If you're looking for something a little different to get you in the Christmas mood, then this film about the first year in the life of a reindeer may do the trick.
Ailo's Journey is the creation of French director Guillaume Maidatchevsky and was filmed over a year in the largest and northernmost region of Finnish Lapland. It's an intimate glimpse at a truly magical part of the natural world, while quietly considering the effects of climate change and human intervention on the landscape.
Needless to say, the scenery is stunning. If you're intrigued by the remote northern Scandinavian landscapes glimpsed in big studio films or documentaries, then this is worth seeing for the beauty alone.
Otherwise, Ailo's Journey is a bit of a first - a fictional tale shot like a nature documentary. We follow a semi-wild herd of reindeer as they descend from a mountain area to the forest where females give birth and follow one of those newborns as they then migrate across the Arctic.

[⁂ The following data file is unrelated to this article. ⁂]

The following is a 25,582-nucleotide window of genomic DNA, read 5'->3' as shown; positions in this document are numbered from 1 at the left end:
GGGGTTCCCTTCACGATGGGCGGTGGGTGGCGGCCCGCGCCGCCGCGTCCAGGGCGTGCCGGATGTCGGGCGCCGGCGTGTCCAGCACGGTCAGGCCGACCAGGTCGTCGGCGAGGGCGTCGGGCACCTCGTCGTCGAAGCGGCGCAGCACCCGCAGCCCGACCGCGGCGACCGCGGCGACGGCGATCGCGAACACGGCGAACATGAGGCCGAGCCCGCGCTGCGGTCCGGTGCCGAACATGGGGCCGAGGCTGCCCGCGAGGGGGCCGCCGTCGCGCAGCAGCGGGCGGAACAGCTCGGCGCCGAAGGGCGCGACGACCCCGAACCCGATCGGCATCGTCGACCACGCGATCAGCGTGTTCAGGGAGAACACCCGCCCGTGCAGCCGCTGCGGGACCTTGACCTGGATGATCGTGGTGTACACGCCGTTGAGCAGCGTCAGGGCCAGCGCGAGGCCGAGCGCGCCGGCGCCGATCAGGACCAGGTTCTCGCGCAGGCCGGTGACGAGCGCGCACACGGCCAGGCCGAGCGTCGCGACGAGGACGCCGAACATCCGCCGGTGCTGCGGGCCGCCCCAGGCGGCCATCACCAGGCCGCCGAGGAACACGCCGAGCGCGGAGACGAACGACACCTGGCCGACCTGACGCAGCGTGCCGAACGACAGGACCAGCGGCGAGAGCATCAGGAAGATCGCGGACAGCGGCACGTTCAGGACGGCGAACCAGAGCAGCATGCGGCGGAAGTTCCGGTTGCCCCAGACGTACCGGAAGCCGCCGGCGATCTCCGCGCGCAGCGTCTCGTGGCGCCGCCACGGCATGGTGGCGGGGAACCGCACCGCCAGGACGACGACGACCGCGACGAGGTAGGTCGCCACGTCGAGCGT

Our little hero, Ailo, is born early as the herd is still making the descent and it's a small miracle he survives even his first day. It's the first of many challenges Ailo faces - there are rivers to be crossed, wolves to outrun, wolverines to outwit.
The characters Ailo meets along the way are great entertainment. If you thought wolverine was just the silly name of an X-Man, then meeting this real life and rather unique animal is a delight. The white stoat is a hoot of an animal; a real scene-stealer, as are the local squirrels. While there are plenty of furry folk to be charmed by, it's worth mentioning the wolves were too scary for the pre-schooler sitting next to me.
All the animals are real – there are no CGI animated talking animals involved - and Donald Sutherland is the celebrity narrator who brings this story to life for us. This is a family film and his company helps engage younger viewers but I can't help but think that these animals are entertaining enough without needing a narrator's help to explain themselves.
Peter Franzen, Prinssi
Sweet nature documentary for the whole family